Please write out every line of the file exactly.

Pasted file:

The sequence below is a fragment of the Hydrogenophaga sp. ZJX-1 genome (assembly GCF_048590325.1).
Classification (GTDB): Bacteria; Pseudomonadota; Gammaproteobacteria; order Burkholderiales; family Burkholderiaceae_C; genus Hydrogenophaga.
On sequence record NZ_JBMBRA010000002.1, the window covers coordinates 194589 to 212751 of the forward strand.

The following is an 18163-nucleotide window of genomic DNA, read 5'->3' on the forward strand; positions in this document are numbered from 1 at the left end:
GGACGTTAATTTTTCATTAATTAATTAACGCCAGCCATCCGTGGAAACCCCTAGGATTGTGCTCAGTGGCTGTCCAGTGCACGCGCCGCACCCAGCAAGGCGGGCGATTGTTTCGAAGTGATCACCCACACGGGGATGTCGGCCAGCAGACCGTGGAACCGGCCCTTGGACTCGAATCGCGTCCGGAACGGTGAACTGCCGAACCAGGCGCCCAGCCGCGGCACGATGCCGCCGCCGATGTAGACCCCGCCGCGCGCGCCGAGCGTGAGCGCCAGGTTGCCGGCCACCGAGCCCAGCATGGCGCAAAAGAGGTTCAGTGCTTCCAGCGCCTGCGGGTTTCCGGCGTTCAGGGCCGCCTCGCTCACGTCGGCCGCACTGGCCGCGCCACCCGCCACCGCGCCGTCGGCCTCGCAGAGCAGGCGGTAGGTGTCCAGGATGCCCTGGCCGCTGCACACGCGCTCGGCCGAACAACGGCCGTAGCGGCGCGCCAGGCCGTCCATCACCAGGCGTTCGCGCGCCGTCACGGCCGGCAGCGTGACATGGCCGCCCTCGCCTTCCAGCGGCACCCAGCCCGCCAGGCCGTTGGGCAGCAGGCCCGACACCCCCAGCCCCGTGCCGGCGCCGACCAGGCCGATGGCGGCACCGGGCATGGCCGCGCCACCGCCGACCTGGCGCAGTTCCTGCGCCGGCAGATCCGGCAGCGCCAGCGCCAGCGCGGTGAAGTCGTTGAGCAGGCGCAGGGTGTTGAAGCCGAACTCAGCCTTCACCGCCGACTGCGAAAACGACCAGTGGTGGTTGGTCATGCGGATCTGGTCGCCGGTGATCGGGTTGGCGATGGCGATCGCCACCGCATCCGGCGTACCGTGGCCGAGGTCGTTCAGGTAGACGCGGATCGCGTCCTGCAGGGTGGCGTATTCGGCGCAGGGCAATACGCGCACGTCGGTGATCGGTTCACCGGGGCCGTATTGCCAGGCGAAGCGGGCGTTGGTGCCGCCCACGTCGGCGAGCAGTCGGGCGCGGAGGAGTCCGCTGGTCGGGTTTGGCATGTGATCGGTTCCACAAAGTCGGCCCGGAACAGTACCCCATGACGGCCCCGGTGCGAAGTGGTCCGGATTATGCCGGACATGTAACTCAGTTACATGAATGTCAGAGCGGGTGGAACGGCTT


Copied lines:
The sequence below is a fragment of the Hydrogenophaga sp. ZJX-1 genome (assembly GCF_048590325.1).
Classification (GTDB): Bacteria; Pseudomonadota; Gammaproteobacteria; order Burkholderiales; family Burkholderiaceae_C; genus Hydrogenophaga.
On sequence record NZ_JBMBRA010000002.1, the window covers coordinates 194589 to 212751 of the forward strand.

The following is an 18163-nucleotide window of genomic DNA, read 5'->3' on the forward strand; positions in this document are numbered from 1 at the left end:
GGACGTTAATTTTTCATTAATTAATTAACGCCAGCCATCCGTGGAAACCCCTAGGATTGTGCTCAGTGGCTGTCCAGTGCACGCGCCGCACCCAGCAAGGCGGGCGATTGTTTCGAAGTGATCACCCACACGGGGATGTCGGCCAGCAGACCGTGGAACCGGCCCTTGGACTCGAATCGCGTCCGGAACGGTGAACTGCCGAACCAGGCGCCCAGCCGCGGCACGATGCCGCCGCCGATGTAGACCCCGCCGCGCGCGCCGAGCGTGAGCGCCAGGTTGCCGGCCACCGAGCCCAGCATGGCGCAAAAGAGGTTCAGTGCTTCCAGCGCCTGCGGGTTTCCGGCGTTCAGGGCCGCCTCGCTCACGTCGGCCGCACTGGCCGCGCCACCCGCCACCGCGCCGTCGGCCTCGCAGAGCAGGCGGTAGGTGTCCAGGATGCCCTGGCCGCTGCACACGCGCTCGGCCGAACAACGGCCGTAGCGGCGCGCCAGGCCGTCCATCACCAGGCGTTCGCGCGCCGTCACGGCCGGCAGCGTGACATGGCCGCCCTCGCCTTCCAGCGGCACCCAGCCCGCCAGGCCGTTGGGCAGCAGGCCCGACACCCCCAGCCCCGTGCCGGCGCCGACCAGGCCGATGGCGGCACCGGGCATGGCCGCGCCACCGCCGACCTGGCGCAGTTCCTGCGCCGGCAGATCCGGCAGCGCCAGCGCCAGCGCGGTGAAGTCGTTGAGCAGGCGCAGGGTGTTGAAGCCGAACTCAGCCTTCACCGCCGACTGCGAAAACGACCAGTGGTGGTTGGTCATGCGGATCTGGTCGCCGGTGATCGGGTTGGCGATGGCGATCGCCACCGCATCCGGCGTACCGTGGCCGAGGTCGTTCAGGTAGACGCGGATCGCGTCCTGCAGGGTGGCGTATTCGGCGCAGGGCAATACGCGCACGTCGGTGATCGGTTCACCGGGGCCGTATTGCCAGGCGAAGCGGGCGTTGGTGCCGCCCACGTCGGCGAGCAGTCGGGCGCGGAGGAGTCCGCTGGTCGGGTTTGGCATGTGATCGGTTCCACAAAGTCGGCCCGGAACAGTACCCCATGACGGCCCCGGTGCGAAGTGGTCCGGATTATGCCGGACATGTAACTCAGTTACATGAATGTCAGAGCGGGTGGAACGGCTT